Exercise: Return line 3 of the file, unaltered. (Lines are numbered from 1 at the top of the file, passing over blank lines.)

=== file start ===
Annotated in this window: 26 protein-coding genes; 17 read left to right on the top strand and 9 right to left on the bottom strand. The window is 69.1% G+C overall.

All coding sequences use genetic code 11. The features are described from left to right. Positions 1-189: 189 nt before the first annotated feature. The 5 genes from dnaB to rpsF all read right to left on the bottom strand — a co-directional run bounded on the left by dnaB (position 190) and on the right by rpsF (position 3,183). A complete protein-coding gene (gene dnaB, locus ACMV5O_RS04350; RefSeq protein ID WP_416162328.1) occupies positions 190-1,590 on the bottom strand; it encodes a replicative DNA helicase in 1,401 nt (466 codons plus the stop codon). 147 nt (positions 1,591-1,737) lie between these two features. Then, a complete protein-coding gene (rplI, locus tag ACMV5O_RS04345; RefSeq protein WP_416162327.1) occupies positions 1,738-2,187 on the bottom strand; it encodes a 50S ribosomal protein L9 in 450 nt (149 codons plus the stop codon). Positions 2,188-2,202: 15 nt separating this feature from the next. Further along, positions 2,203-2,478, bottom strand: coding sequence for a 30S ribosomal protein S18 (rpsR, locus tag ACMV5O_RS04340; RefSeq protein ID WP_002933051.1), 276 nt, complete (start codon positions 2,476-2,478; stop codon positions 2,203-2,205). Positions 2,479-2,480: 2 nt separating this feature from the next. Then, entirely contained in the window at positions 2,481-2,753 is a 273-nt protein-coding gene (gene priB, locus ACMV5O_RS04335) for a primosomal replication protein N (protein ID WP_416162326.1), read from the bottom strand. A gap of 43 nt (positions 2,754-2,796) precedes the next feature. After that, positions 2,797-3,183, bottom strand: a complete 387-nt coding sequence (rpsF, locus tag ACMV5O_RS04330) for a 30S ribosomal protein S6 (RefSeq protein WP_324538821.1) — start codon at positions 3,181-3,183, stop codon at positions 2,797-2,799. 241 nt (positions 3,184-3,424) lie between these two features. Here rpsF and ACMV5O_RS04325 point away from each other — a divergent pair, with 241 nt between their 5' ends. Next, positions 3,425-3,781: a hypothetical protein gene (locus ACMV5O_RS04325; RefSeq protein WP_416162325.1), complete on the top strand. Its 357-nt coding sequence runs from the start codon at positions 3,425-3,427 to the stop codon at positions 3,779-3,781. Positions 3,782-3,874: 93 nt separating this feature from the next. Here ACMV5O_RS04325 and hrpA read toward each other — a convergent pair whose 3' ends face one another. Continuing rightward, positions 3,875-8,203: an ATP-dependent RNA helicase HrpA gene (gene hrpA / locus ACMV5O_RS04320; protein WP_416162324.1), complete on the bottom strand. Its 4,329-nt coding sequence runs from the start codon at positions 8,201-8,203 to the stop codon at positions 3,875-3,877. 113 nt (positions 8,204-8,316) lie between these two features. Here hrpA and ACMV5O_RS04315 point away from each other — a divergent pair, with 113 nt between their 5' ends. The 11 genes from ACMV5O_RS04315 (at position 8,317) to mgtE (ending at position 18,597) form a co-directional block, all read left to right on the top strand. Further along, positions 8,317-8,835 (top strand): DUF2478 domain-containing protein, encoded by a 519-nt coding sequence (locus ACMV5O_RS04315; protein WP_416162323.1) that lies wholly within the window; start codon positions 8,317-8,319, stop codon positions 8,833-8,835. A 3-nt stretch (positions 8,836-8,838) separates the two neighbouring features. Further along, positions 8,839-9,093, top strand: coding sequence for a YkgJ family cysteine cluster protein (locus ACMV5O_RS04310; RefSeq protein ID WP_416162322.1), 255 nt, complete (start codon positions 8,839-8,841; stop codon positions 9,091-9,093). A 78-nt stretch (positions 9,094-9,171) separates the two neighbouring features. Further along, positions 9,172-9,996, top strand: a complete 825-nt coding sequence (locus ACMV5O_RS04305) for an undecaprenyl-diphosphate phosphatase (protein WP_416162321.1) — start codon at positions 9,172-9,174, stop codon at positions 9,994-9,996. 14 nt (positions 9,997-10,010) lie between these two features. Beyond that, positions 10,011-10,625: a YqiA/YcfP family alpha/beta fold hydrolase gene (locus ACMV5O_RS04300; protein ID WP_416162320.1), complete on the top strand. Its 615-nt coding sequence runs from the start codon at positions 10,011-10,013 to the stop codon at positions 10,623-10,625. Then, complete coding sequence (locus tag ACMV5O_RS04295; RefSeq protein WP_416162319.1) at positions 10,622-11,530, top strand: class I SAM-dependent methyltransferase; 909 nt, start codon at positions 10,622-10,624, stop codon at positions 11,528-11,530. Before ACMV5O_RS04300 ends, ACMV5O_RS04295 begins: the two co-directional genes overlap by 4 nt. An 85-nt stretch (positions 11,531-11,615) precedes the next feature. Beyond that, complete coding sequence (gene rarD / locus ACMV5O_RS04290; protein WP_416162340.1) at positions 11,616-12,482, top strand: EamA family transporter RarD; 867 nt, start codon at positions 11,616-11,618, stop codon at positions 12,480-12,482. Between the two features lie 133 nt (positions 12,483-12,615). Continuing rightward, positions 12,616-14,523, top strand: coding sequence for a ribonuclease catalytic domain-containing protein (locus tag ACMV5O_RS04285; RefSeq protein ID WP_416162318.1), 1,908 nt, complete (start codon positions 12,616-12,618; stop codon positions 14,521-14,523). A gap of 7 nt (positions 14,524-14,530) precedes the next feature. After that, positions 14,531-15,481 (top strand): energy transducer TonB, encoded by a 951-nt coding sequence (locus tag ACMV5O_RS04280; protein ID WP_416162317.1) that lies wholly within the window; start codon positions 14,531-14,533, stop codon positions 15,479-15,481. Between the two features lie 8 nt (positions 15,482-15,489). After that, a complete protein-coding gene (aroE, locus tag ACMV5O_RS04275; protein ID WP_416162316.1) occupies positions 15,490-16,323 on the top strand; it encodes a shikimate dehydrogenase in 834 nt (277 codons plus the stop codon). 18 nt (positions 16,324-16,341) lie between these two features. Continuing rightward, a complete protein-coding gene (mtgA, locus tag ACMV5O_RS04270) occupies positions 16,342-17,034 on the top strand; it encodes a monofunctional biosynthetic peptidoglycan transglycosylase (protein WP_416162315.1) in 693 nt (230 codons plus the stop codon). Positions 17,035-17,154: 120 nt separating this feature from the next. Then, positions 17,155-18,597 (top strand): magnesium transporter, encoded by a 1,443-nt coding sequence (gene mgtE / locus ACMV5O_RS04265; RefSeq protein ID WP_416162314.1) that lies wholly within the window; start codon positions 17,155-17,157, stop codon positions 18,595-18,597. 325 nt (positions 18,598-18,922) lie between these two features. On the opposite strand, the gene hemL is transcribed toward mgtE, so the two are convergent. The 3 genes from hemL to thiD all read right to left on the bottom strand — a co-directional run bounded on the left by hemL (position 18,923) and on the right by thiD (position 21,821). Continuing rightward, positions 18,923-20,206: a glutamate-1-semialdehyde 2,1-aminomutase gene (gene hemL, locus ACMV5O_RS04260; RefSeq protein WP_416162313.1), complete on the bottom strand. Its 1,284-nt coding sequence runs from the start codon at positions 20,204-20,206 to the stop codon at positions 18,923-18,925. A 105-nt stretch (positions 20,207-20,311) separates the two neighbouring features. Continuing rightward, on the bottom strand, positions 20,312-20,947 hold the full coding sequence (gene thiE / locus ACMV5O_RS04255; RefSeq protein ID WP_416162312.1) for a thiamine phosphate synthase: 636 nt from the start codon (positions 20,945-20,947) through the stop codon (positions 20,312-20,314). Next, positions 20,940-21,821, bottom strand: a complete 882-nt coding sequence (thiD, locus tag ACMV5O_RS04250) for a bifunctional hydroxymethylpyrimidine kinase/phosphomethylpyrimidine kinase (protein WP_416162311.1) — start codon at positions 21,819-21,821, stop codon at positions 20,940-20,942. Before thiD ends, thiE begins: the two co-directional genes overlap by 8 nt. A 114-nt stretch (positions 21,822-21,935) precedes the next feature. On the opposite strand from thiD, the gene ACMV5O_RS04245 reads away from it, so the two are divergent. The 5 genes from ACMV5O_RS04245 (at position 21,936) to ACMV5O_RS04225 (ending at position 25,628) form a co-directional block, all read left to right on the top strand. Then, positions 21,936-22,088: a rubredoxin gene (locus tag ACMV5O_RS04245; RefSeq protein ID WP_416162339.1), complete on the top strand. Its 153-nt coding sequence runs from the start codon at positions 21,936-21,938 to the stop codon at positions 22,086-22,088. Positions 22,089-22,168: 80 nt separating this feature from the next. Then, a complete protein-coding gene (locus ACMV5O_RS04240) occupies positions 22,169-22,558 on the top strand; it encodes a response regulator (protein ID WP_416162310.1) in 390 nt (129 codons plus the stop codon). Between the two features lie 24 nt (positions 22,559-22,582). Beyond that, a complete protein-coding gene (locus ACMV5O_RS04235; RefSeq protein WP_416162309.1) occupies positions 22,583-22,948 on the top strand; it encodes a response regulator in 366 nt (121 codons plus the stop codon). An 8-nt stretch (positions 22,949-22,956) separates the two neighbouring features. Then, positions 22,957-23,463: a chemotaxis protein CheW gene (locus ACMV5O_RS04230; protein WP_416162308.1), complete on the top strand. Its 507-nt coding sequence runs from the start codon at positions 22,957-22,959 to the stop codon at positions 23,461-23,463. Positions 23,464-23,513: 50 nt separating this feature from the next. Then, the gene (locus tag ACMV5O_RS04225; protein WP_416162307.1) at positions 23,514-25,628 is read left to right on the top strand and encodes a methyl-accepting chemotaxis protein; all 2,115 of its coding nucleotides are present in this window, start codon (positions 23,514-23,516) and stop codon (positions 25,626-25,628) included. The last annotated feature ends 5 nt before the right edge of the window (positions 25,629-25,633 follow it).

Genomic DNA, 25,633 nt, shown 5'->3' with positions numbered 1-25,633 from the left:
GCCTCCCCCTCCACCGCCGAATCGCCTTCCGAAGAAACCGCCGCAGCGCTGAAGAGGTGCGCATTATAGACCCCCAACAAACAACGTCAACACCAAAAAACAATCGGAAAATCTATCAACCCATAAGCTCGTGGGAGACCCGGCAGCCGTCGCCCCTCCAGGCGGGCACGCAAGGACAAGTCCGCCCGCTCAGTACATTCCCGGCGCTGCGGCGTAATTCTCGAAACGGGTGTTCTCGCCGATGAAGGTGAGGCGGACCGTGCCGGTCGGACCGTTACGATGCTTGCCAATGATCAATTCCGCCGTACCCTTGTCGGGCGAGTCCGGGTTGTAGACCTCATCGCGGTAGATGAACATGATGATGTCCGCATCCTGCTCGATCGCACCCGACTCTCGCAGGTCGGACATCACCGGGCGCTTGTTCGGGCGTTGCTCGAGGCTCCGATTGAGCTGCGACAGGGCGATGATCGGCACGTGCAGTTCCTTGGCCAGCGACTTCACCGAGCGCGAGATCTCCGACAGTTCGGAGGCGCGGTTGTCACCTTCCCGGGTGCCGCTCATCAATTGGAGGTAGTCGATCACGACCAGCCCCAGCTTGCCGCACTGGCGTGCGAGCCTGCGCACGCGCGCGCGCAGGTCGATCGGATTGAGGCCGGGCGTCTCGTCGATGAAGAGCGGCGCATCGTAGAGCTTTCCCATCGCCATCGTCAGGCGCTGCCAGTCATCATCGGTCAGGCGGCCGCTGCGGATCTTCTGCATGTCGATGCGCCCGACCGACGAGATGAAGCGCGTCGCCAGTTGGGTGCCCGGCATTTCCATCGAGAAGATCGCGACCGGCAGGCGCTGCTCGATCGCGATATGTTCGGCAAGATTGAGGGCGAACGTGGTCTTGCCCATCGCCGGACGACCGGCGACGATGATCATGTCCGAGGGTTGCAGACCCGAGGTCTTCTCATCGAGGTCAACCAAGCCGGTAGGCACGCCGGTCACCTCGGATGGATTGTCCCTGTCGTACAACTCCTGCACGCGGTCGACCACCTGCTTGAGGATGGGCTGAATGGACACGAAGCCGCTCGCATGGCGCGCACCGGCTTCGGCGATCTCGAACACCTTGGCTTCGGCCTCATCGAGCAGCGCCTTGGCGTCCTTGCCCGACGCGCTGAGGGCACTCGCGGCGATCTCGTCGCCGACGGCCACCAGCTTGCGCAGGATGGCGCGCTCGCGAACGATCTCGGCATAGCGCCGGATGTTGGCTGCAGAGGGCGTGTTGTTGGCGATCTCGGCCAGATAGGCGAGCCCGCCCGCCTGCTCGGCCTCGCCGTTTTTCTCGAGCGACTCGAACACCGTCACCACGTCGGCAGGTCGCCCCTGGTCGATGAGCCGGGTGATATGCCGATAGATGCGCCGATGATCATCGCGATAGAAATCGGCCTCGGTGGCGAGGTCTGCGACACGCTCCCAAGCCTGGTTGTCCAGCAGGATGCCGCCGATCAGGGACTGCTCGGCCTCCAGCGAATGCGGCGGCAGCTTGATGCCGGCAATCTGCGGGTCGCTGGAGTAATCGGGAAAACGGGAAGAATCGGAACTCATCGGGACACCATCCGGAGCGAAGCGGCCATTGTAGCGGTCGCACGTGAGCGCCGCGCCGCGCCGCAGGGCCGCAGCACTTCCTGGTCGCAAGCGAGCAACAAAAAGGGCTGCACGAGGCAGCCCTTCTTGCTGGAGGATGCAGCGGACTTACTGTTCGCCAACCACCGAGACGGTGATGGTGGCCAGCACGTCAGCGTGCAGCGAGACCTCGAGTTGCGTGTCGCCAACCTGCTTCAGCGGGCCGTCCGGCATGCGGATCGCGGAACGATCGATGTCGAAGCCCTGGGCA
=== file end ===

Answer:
Genomic DNA, 25,633 nt, shown 5'->3' with positions numbered 1-25,633 from the left: